A Norwich man whose son died from a brain tumour, discovered following an eye appointment, is urging the government to ring-fence £110m to find a cure. 

Chris Gilmour's son, Steve, died at the age of 45 – less than nine months after his diagnosis in 2022. 

Originally from Norwich, and a well-known face on the city’s music scene, Steve later moved to Martham near Great Yarmouth. 

Now, his father is supporting a charity’s call to increase government funding to study the disease. 

"Until it happens to you, you don’t realise how common brain tumours are,” Mr Gilmour said. 

“You think it’s a disease that affects old people, but when it affects your son, it’s quite a shock. A bombshell. 

"We desperately need more awareness and fundraising to find more effective treatments and ultimately a cure.” 

Eastern Daily Press: Steve Gilmour with his father, Chris, and wife, Hannah

With one in three people knowing someone affected by the disease, Mr Gilmour is campaigning with the charity Brain Tumour Research to help reach 100,000 signatures on its petition to increase research funding. 

Steve was a graphic designer and would also take action photographs of scenes featuring vintage Action Men figures.

His father described him by saying he “had it all going for him” and was a “lovely lad who never had a bad word to say about anyone.” 

After suffering with headaches and vomiting, Steve, who wore glasses, went to the opticians in September 2021 to rule out any change to his prescription.  

The optician saw something of concern and sent him straight to the accident and emergecy department at the Norfolk and Norwich hospital where an MRI scan revealed the brain tumour. 

Steve underwent surgery the same month at Addenbrooke’s to remove a grade four gliosarcoma, a type of tumour which sees less than 5pc of its patients live for five years or more.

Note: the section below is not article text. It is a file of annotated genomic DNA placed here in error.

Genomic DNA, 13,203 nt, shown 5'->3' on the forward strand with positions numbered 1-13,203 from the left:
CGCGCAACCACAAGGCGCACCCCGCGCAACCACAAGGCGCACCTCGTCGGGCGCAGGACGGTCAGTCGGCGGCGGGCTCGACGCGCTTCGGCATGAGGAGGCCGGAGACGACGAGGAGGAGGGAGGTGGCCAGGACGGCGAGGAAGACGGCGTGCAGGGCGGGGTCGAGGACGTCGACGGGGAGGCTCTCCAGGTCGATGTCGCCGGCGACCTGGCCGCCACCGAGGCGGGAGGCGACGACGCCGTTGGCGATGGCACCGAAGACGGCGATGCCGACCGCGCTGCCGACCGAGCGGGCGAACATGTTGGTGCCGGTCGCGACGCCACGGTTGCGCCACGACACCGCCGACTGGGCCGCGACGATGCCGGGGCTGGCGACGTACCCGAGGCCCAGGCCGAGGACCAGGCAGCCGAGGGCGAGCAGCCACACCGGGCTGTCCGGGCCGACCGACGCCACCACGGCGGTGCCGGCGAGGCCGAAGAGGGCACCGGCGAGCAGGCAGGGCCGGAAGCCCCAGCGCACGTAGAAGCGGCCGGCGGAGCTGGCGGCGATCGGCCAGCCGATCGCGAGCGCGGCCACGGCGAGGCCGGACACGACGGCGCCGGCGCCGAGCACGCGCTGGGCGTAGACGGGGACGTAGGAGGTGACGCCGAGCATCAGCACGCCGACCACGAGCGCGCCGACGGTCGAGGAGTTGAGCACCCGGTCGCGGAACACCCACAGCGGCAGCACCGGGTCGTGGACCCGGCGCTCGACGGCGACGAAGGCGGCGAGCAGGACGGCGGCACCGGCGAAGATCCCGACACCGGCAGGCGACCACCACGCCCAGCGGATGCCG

He underwent radiotherapy and chemotherapy, but by April 2022 a scan showed that not only was the tumour back, but it was three times bigger than before. 

Eastern Daily Press: Steve Gilmour and wife Hannah

Steve celebrated his marriage to his partner Hannah on May 14 of that year, in her parents’ garden in Wymondham in the company of 90 friends and family. 

Just two weeks later on May 29, Steve died, leaving his family heartbroken. 

Wife Hannah Colby said: "Steve was the most creative, imaginative and thoughtful man I could ever have hoped to have met.  

“With that came a kindness and gentleness. He will be remembered for the beautiful soul he was.” 

Mr Gilmour added: “It was comforting that Steve had such a great band of friends to support him while he was ill and they continue to support me and my wife Josie now.” 

Since losing her husband, Hannah, a writer, dancer and event organiser, has set up the fundraising group fittingly called Band Together under the umbrella of Brain Tumour Research.  

Steve was a drummer in three Norfolk bands: The Booze Brothers, The Hard Working Blues Band and The Avi80rs, playing beside his younger brother Martin and best friend Adam Jarrett. 

Eastern Daily Press: Steve Gilmour

Brain tumours kill more children and adults under the age of 40 than any other cancer and yet, just 1pc of the national spend on cancer research has been allocated to the disease since records began in 2002. 

Less than 12pc of those diagnosed with a brain tumour survive beyond five years compared with an average of 54pc across all cancers. 

And now, Brain Tumour Research is calling on the Government to ring-fence £110 million of current and new funding to kick-start an increase in the national investment in brain tumour research to £35 million a year by 2028. 

  • To sign and share the petition before it closes at the end of October 2023, go to www.braintumourresearch.org/campaigning/brain-tumour-research-petition